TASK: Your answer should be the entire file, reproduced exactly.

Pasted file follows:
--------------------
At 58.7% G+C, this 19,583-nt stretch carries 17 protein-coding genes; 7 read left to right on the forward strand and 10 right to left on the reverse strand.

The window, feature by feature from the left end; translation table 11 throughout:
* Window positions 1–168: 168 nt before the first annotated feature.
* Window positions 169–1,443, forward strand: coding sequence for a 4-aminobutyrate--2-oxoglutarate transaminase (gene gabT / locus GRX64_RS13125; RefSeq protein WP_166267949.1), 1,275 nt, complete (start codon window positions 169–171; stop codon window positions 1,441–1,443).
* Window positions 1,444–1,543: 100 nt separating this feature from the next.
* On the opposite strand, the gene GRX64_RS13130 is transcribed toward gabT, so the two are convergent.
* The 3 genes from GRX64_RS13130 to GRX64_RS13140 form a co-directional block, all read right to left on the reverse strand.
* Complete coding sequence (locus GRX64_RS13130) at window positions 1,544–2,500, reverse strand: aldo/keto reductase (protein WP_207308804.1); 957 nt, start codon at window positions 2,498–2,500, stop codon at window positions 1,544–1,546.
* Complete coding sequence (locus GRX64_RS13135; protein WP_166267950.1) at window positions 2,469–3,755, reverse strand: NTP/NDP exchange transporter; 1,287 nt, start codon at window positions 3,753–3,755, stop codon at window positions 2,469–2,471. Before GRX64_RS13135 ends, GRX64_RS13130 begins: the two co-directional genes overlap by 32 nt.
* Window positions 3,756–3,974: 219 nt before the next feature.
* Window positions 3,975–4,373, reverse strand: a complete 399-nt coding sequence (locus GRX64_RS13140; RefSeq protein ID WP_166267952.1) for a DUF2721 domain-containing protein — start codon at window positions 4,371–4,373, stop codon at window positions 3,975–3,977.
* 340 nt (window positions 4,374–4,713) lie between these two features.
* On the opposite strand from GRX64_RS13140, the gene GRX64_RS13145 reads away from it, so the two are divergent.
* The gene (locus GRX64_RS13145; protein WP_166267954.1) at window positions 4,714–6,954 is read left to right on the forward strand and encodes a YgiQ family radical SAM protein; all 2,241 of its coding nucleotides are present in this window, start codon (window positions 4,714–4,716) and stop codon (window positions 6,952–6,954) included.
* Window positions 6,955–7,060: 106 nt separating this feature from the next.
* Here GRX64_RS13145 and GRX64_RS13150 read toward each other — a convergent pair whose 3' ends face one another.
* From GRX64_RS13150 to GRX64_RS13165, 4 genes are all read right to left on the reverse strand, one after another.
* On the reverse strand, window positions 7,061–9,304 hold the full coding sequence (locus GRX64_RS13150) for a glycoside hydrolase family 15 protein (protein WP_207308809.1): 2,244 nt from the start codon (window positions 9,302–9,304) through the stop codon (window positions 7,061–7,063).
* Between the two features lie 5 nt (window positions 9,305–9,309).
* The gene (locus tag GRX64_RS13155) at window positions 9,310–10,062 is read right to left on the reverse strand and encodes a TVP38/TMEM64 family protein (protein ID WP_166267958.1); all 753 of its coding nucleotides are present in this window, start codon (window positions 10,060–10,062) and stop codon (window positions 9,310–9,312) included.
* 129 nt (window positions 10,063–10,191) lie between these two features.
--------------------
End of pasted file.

At 58.7% G+C, this 19,583-nt stretch carries 17 protein-coding genes; 7 read left to right on the forward strand and 10 right to left on the reverse strand.

The window, feature by feature from the left end; translation table 11 throughout:
* Window positions 1–168: 168 nt before the first annotated feature.
* Window positions 169–1,443, forward strand: coding sequence for a 4-aminobutyrate--2-oxoglutarate transaminase (gene gabT / locus GRX64_RS13125; RefSeq protein WP_166267949.1), 1,275 nt, complete (start codon window positions 169–171; stop codon window positions 1,441–1,443).
* Window positions 1,444–1,543: 100 nt separating this feature from the next.
* On the opposite strand, the gene GRX64_RS13130 is transcribed toward gabT, so the two are convergent.
* The 3 genes from GRX64_RS13130 to GRX64_RS13140 form a co-directional block, all read right to left on the reverse strand.
* Complete coding sequence (locus GRX64_RS13130) at window positions 1,544–2,500, reverse strand: aldo/keto reductase (protein WP_207308804.1); 957 nt, start codon at window positions 2,498–2,500, stop codon at window positions 1,544–1,546.
* Complete coding sequence (locus GRX64_RS13135; protein WP_166267950.1) at window positions 2,469–3,755, reverse strand: NTP/NDP exchange transporter; 1,287 nt, start codon at window positions 3,753–3,755, stop codon at window positions 2,469–2,471. Before GRX64_RS13135 ends, GRX64_RS13130 begins: the two co-directional genes overlap by 32 nt.
* Window positions 3,756–3,974: 219 nt before the next feature.
* Window positions 3,975–4,373, reverse strand: a complete 399-nt coding sequence (locus GRX64_RS13140; RefSeq protein ID WP_166267952.1) for a DUF2721 domain-containing protein — start codon at window positions 4,371–4,373, stop codon at window positions 3,975–3,977.
* 340 nt (window positions 4,374–4,713) lie between these two features.
* On the opposite strand from GRX64_RS13140, the gene GRX64_RS13145 reads away from it, so the two are divergent.
* The gene (locus GRX64_RS13145; protein WP_166267954.1) at window positions 4,714–6,954 is read left to right on the forward strand and encodes a YgiQ family radical SAM protein; all 2,241 of its coding nucleotides are present in this window, start codon (window positions 4,714–4,716) and stop codon (window positions 6,952–6,954) included.
* Window positions 6,955–7,060: 106 nt separating this feature from the next.
* Here GRX64_RS13145 and GRX64_RS13150 read toward each other — a convergent pair whose 3' ends face one another.
* From GRX64_RS13150 to GRX64_RS13165, 4 genes are all read right to left on the reverse strand, one after another.
* On the reverse strand, window positions 7,061–9,304 hold the full coding sequence (locus GRX64_RS13150) for a glycoside hydrolase family 15 protein (protein WP_207308809.1): 2,244 nt from the start codon (window positions 9,302–9,304) through the stop codon (window positions 7,061–7,063).
* Between the two features lie 5 nt (window positions 9,305–9,309).
* The gene (locus tag GRX64_RS13155) at window positions 9,310–10,062 is read right to left on the reverse strand and encodes a TVP38/TMEM64 family protein (protein ID WP_166267958.1); all 753 of its coding nucleotides are present in this window, start codon (window positions 10,060–10,062) and stop codon (window positions 9,310–9,312) included.
* 129 nt (window positions 10,063–10,191) lie between these two features.